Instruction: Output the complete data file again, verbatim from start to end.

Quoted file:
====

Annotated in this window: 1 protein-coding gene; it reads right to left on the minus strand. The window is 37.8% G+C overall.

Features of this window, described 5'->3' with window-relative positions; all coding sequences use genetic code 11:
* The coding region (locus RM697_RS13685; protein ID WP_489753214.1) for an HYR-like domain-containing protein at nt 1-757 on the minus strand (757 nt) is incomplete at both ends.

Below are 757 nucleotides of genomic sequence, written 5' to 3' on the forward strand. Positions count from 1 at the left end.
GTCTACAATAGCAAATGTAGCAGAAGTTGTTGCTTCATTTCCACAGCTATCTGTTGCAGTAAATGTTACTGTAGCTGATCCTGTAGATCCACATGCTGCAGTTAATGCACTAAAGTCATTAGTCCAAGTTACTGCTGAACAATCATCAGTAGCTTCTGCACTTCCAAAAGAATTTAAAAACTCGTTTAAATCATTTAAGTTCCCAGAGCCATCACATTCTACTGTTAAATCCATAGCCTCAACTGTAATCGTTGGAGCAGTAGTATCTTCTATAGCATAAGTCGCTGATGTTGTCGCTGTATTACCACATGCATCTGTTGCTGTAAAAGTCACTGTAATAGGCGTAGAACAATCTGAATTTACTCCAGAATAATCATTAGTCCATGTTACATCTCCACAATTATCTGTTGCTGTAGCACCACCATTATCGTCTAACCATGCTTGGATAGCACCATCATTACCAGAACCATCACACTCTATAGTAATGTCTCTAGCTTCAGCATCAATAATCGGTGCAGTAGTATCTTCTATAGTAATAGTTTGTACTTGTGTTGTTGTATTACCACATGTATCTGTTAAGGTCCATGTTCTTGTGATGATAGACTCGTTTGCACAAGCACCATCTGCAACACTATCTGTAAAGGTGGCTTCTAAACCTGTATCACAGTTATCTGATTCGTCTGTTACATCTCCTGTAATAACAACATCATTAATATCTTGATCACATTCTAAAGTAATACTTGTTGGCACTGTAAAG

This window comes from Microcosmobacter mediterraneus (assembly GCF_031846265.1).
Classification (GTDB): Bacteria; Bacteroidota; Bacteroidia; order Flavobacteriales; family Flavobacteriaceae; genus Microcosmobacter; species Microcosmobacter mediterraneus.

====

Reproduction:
Annotated in this window: 1 protein-coding gene; it reads right to left on the minus strand. The window is 37.8% G+C overall.

Features of this window, described 5'->3' with window-relative positions; all coding sequences use genetic code 11:
* The coding region (locus RM697_RS13685; protein ID WP_489753214.1) for an HYR-like domain-containing protein at nt 1-757 on the minus strand (757 nt) is incomplete at both ends.

Below are 757 nucleotides of genomic sequence, written 5' to 3' on the forward strand. Positions count from 1 at the left end.
GTCTACAATAGCAAATGTAGCAGAAGTTGTTGCTTCATTTCCACAGCTATCTGTTGCAGTAAATGTTACTGTAGCTGATCCTGTAGATCCACATGCTGCAGTTAATGCACTAAAGTCATTAGTCCAAGTTACTGCTGAACAATCATCAGTAGCTTCTGCACTTCCAAAAGAATTTAAAAACTCGTTTAAATCATTTAAGTTCCCAGAGCCATCACATTCTACTGTTAAATCCATAGCCTCAACTGTAATCGTTGGAGCAGTAGTATCTTCTATAGCATAAGTCGCTGATGTTGTCGCTGTATTACCACATGCATCTGTTGCTGTAAAAGTCACTGTAATAGGCGTAGAACAATCTGAATTTACTCCAGAATAATCATTAGTCCATGTTACATCTCCACAATTATCTGTTGCTGTAGCACCACCATTATCGTCTAACCATGCTTGGATAGCACCATCATTACCAGAACCATCACACTCTATAGTAATGTCTCTAGCTTCAGCATCAATAATCGGTGCAGTAGTATCTTCTATAGTAATAGTTTGTACTTGTGTTGTTGTATTACCACATGTATCTGTTAAGGTCCATGTTCTTGTGATGATAGACTCGTTTGCACAAGCACCATCTGCAACACTATCTGTAAAGGTGGCTTCTAAACCTGTATCACAGTTATCTGATTCGTCTGTTACATCTCCTGTAATAACAACATCATTAATATCTTGATCACATTCTAAAGTAATACTTGTTGGCACTGTAAAG

This window comes from Microcosmobacter mediterraneus (assembly GCF_031846265.1).
Classification (GTDB): Bacteria; Bacteroidota; Bacteroidia; order Flavobacteriales; family Flavobacteriaceae; genus Microcosmobacter; species Microcosmobacter mediterraneus.